The online syllabus for “Inside Hedge Funds” for Spring 2017 has since been taken down. However, the syllabi for Fall 2014 and Fall 2015 are still online. Additionally, The Chronicle secured a copy of the Spring 2017 syllabus prior to its takedown, which can be viewed below.

Raisel added that the comment about Chronicle staffers was not included on DukeHub, so Chronicle members wouldn’t necessarily be discouraged from requesting a permission number. She wrote that the department will try to ensure that such an incident won't occur again.

“No student will be prevented from enrolling in the class and we are very sorry that there has been any perception that any student group is being excluded, and will take steps to ensure that this does not happen again,” she wrote.

Michael Schoenfeld, vice president for public affairs and government relations, wrote in an email Tuesday that the 'ban' of Chronicle staff members that may have been implied in the syllabus for "Inside Hedge Funds" has never been enforced.

"No one was, or ever will be, barred from enrolling in any class because they are affiliated with the Duke Chronicle or any other student organization," Schoenfeld wrote.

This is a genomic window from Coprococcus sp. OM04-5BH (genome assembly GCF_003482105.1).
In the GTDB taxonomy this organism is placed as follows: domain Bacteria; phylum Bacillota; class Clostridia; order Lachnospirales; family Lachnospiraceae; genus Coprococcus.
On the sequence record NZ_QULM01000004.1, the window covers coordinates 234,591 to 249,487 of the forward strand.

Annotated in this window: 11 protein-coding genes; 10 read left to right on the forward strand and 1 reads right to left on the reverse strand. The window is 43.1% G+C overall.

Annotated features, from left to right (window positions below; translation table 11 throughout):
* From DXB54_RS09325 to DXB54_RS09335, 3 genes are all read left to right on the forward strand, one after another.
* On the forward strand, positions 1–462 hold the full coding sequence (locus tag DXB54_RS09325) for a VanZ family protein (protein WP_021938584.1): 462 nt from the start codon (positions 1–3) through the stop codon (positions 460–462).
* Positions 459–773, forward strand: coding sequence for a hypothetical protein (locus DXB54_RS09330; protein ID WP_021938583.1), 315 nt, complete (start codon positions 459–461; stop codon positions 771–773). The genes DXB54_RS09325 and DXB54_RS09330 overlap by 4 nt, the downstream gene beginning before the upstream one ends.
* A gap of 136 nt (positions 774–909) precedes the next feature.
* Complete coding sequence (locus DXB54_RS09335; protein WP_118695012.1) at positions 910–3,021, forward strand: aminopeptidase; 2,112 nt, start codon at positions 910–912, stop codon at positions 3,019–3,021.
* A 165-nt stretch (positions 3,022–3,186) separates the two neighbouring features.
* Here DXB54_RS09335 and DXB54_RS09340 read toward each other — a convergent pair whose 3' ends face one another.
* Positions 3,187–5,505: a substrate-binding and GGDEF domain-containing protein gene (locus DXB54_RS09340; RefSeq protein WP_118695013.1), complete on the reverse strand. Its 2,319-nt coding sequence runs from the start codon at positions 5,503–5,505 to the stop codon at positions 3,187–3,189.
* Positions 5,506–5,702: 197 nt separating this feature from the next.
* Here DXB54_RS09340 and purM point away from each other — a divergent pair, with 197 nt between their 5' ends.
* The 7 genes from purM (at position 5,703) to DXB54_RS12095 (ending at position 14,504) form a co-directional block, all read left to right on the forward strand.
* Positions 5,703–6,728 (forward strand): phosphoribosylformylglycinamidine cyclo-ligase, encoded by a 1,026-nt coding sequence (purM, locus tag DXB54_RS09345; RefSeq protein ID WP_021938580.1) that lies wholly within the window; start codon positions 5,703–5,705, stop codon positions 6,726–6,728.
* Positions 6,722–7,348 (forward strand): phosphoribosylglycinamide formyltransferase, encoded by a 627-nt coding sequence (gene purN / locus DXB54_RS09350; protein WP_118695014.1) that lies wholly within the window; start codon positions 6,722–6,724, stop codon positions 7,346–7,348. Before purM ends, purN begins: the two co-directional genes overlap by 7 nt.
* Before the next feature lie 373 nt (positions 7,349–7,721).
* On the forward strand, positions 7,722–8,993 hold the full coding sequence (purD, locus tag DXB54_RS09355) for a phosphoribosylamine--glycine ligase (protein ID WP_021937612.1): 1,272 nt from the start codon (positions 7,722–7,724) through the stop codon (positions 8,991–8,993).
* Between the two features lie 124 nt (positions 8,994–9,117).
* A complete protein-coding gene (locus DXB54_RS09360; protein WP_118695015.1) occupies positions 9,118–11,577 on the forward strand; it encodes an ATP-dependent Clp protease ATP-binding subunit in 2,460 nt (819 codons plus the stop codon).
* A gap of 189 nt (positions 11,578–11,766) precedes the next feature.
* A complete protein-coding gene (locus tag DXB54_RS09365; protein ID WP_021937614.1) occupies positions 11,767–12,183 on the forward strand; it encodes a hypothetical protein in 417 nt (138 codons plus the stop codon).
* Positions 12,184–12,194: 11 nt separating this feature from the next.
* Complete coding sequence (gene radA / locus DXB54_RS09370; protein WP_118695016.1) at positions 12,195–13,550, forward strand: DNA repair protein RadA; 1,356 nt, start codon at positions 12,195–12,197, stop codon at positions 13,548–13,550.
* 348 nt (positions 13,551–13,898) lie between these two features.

Instructor consent required

Many other classes require instructor consent for a variety of reasons.

For Susie Post-Rust, instructor in the Center for Documentary Studies, and Robert Korstad, professor of public policy and history, classifying their courses as “Instructor Consent Required” has been a way to make sure students who enroll “know what they’re getting into.” 

Post-Rust teaches “Small Town USA,” a course that requires students to take photos and spend a lot of time in Hillsborough, N.C. She asks interested students to send her an email detailing their experience with photography and asks inexperienced students to meet with her outside of class. 

Other courses—such as major or minor requirements—can also require instructor consent to ensure that people in those programs get into the class. John Campbell, associate registrar and senior associate director of Student Information Services and Systems Office, added that independent study courses also fall in that category.